Pelajilo Garbo

Was there a litter that remains in your heart and of which you are especially proud?
There were several litters of which I was proud: I repeated the mating that produced Ch. Pelajilo Milly Mistletoe several times and every litter produced good dogs, several of whom became champions. I also loved the combination of Bumblebarn, of which I had several bitches (either from Ch. Shaggyshire Bumblebarn Caesar or my own, Ch. Bumblebarn Scramble of Pelajilo) with Flockmaster John Barlycorn and later with Ch. Pelajilo Dan Dare.

Ch. Pelajilo Dan Dare with his daughter, UK and Australian Ch. Pelajilo Nifty Nancy

Is a champion title necessary to breed dogs?
Absolutely not.

Jilly Bennett on Bondi Beach, Sydney with UK and Aust. Ch. Pelajilo Nifty Nancy (the first dual UK and Australian champion)

What is the happiest moment in your life concerning the bobtail?
If the question relates to wins at a show, there are several: the first CC you win is never-to-be-forgotten and that was with my little Ch. Bumblebarn Scramble of Pelajilo, bred by Corinne Pearce. Later, when Mistletoe won Best Bitch at Crufts in 1981, that was, of course, an amazing moment. But more than anything I was a breeder and so, for me, the proudest moment, was at Bath Championship show in 1981 when Pelajilo bitches took the first three placings in a strong Open bitch class, taking the CC and Reserve CC. Another time was at WKC when Pelajilo’s also gained the CC and Reserve CC in bitches, and won Best Puppy Dog and Post Graduate Dog on the day. These were in the ‘80s when entries were enormous with up to 200 and more OES at a show.
However, if you mean outside the show ring, then of course, it’s the day-to-day life with my dogs. Perhaps my happiest moments were when I lived in Wales and where the dogs enjoyed a 5-acre field, running free in the snow. And friends – I’ve been lucky to have made many life-long wonderful friends thru Old English Sheepdogs.

Did you experience misfortunes and how did you avoid them?
Like most breeders, some matings didn’t work. I produced some cleft palates with one particular mating and knew not to double up on those lines again. We all try to get it right by studying pedigrees and hopefully putting the right dogs together, but I do think luck played a big part in any success I was fortunate to have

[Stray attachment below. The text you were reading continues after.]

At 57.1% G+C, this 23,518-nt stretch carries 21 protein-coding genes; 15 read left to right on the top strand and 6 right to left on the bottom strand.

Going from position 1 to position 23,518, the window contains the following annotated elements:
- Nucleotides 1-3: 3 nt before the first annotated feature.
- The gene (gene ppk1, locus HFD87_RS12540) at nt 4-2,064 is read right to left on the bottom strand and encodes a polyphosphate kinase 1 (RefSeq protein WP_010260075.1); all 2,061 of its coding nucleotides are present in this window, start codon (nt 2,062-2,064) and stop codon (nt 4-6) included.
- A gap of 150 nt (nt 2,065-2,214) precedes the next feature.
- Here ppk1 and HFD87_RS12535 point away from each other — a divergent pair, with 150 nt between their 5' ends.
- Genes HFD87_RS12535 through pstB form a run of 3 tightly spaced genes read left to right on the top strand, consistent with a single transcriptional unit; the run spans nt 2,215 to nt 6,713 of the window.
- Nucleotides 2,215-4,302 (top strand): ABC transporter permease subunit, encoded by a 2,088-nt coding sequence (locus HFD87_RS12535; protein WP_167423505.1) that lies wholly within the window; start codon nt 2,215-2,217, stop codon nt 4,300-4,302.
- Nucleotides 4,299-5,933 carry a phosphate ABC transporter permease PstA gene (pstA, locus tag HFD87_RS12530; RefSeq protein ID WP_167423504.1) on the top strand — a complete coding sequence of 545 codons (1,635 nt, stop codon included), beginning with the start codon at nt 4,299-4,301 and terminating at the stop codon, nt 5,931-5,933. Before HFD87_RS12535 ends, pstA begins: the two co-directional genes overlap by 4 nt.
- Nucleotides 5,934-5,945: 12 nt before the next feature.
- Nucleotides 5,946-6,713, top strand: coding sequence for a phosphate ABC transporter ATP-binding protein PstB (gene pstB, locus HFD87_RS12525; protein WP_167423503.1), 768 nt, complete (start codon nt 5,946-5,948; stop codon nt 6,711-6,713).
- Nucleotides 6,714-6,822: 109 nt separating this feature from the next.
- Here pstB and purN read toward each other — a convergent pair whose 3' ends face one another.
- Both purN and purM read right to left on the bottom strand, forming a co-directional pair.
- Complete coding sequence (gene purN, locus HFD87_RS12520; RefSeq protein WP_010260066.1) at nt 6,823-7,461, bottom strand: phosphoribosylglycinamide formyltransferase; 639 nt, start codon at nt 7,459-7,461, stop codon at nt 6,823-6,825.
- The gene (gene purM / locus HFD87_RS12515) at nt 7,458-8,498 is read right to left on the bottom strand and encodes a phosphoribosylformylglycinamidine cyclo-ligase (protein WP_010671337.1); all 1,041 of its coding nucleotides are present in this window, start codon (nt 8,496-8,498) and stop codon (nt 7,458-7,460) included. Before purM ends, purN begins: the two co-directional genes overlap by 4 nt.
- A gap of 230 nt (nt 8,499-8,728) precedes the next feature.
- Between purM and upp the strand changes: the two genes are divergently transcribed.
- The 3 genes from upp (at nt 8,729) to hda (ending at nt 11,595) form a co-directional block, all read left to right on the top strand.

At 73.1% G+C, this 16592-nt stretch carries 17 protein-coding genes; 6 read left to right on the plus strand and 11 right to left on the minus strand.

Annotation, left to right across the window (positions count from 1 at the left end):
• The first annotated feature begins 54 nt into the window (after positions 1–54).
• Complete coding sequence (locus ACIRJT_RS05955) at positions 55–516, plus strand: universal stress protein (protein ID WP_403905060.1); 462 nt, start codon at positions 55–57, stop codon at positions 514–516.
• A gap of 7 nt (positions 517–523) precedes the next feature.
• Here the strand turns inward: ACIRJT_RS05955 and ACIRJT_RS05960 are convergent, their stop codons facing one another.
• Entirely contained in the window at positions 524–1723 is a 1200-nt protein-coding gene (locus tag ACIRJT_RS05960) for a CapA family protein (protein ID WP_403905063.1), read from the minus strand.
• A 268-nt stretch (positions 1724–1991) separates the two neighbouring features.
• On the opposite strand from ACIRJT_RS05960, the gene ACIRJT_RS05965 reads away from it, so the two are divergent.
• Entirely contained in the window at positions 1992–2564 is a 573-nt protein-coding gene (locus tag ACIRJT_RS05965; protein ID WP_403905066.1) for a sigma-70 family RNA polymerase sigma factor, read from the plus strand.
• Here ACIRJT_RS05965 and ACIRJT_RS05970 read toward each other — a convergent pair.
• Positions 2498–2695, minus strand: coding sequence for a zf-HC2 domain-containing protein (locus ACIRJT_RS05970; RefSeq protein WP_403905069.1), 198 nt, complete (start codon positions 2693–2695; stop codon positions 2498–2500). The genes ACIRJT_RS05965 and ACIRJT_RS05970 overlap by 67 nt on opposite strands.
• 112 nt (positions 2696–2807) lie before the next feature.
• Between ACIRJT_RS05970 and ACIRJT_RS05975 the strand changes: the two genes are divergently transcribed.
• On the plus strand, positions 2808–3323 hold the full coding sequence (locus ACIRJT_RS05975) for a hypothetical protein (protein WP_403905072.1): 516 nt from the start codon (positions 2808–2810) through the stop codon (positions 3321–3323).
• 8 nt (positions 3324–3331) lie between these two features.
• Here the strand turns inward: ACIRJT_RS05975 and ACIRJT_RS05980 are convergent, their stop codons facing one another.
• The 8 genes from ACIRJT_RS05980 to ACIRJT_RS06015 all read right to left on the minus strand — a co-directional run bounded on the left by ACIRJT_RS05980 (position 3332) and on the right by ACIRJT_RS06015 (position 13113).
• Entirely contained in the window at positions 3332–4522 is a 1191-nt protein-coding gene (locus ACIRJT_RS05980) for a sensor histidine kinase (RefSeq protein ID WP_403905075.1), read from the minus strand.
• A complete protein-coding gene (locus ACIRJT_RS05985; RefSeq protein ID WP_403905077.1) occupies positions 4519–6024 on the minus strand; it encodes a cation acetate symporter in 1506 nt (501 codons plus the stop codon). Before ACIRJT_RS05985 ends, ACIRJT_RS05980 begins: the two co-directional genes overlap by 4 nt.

What criteria do you use to choose the best puppy in the litter?
Wet from the mother, with the puppy in your hand, you can see the angulation and often the one you choose then, ends up the best but of course you have to wait until you can see the puppies move. You’ve got to get the angulation right, fore and aft.
Between 7 and 8 weeks was always the time for me to assess movement. I’d look for a puppy, short in body who moved well - with a good reach of neck and good head and that had that little extra something – style, call it what you will – a quality that said ‘hey, look at me’. This counts for a lot in the show ring, provided everything else is right, of course.

Could you give a piece of advice to beginner breeders?
Don’t breed unless your bitch is of sufficiently good quality. If she isn’t, learn how to present and show with your first bitch, make the mistakes we all make, and then buy a better bitch to start your breeding programme. And when you decide to breed; don’t use the current top winning dog unless you are sure he’s right for your bitch. Before anything, learn, learn, learn. Read everything available, ask questions, ask owners if you can go over their winning dogs (and also those that don’t win so you learn the difference between a good and not so good OES), watch videos, understand breed type, structure and movement so you know what you are aiming for. Learn to see, in your mind's eye, the ideal OES. It’s always helpful to have a mentor in the breed, one you can trust implicitly and who is passionate about our breed and not just about winning. You need to have in mind what you are breeding for – an ideal, as it were. Develop an eye for a dog. Some people have it, some never get it.